Since time immemorial, people have asked themselves the most basic questions about what it means to be human, our place in the universe, what it means to have a relationship with God, what a good life looks like, how to construct a good society, and how we ought to respond to injustice. Within those broader questions follow more specific questions. For individuals, for example, how to deal with personal adversity, how to relate to God and to nature, how to balance commitments to others with one’s own needs and autonomy. For communities and societies, how to deal with conflict and difference, the role of boundaries and rules, how to inculcate a sense of mutual responsibility, the role and value proposition of power, and balancing between the collective and the individual. By virtue of being human beings, we have some basic questions in common, even if some of our questions differ based on local circumstance.

Many forms of general knowledge – both the sciences and the humanities – address these more universal questions either explicitly or implicitly. The humanities – including psychology, literature, sociology and philosophy– relate deeply to the human experience. They reflect quite clearly and in a familiar idiom many of the questions that preoccupy me as a person living in the 21st century.

Torah also addresses such questions, but sometimes it can be hard to detect how. Torah – and here I refer to Tanakh and Gemara specifically – do not speak in overtly philosophical categories even as they contain so much philosophy. Moreover, they are not organized based on the kinds of themes we might think about today as philosophical – such as epistemology, ontology, justice, or even theology. Instead, the organizing principles of Torah relate to Halakhah or narratives. It takes some work to pull out the broader themes in order to frame them in a way that is familiar to general discourse today, and especially to broader themes that respond to universal human experiences and questions.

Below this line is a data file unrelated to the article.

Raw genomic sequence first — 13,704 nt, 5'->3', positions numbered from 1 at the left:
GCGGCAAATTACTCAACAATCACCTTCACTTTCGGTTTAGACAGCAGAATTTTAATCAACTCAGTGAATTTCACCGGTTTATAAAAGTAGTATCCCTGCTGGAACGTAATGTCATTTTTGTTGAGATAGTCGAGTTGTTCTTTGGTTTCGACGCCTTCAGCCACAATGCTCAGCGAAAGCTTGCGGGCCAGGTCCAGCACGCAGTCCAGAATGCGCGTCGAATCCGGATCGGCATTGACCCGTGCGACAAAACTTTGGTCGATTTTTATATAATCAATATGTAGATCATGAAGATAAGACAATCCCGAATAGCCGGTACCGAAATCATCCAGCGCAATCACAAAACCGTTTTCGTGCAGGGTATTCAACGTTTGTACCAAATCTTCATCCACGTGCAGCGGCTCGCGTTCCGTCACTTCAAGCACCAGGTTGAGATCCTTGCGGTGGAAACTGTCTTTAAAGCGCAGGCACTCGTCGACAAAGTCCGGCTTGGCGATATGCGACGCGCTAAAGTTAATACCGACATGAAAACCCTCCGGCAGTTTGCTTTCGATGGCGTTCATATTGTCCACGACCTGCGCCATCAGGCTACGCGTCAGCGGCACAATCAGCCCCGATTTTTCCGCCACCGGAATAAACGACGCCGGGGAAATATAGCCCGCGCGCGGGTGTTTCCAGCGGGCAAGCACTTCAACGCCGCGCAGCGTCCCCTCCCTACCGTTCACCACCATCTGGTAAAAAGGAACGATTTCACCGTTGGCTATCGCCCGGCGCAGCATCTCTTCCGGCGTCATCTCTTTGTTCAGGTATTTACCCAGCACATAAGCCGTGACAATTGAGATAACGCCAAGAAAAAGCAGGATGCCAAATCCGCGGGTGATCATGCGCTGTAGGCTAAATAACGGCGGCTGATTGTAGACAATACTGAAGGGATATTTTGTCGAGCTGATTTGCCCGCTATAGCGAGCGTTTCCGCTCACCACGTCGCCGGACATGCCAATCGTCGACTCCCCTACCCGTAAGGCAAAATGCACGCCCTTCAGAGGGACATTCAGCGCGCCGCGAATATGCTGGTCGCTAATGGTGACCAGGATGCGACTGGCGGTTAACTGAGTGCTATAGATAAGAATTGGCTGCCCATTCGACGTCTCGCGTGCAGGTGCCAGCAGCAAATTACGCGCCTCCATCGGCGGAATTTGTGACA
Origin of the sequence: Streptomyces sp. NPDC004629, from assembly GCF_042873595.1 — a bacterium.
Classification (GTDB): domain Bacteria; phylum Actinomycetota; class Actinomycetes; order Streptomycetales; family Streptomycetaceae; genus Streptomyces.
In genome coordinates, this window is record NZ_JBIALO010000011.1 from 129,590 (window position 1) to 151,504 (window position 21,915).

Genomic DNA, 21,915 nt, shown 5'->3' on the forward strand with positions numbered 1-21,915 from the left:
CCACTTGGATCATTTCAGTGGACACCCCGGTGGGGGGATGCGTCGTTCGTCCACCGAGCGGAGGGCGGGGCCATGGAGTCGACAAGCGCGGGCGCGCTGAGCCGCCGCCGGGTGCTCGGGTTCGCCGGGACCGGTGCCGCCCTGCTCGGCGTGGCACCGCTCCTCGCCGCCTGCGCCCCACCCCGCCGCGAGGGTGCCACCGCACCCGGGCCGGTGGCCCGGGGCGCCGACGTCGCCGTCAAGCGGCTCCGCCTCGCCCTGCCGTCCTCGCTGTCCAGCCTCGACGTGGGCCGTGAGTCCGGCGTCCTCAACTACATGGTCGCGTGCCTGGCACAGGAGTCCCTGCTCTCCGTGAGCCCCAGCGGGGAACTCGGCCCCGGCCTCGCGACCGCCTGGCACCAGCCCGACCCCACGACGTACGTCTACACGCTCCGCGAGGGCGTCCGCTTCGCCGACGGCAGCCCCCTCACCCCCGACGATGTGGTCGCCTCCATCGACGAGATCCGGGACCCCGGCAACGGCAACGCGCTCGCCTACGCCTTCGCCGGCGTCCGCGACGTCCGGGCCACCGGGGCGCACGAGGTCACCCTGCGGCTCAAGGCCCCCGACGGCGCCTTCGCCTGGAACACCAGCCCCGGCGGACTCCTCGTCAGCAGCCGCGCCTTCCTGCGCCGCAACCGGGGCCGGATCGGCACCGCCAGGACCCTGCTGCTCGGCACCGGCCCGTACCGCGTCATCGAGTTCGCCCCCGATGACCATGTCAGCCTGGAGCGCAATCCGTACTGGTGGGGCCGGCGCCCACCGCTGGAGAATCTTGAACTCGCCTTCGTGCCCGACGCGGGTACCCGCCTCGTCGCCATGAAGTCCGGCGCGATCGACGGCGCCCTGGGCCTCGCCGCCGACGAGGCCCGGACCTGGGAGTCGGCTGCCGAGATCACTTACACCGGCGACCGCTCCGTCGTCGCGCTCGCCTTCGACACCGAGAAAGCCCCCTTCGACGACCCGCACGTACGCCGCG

I believe that bringing some of the framing questions of Madda into the beit midrash provides a fruitful way to relate Madda and Torah: doing so can help us access the implicit ways that Torah addresses these questions.

Permit the following illustration:
The opening sugya of masekhet Hullin is all about who may perform shehitah because of the opening words of the mishnah הכל שוחטין. The Gemara goes on for several dapim trying to ascertain who is included in the ha-kol of ha-kol shohatin. When I first learned this sugya, my orientation[1] was primarily halakhic – at the end of the day, who may perform shehitah? While this orientation certainly helped me understand the bottom line of the discussion, it did not necessarily deepen my appreciation of the many options that were offered before the bottom line was proffered.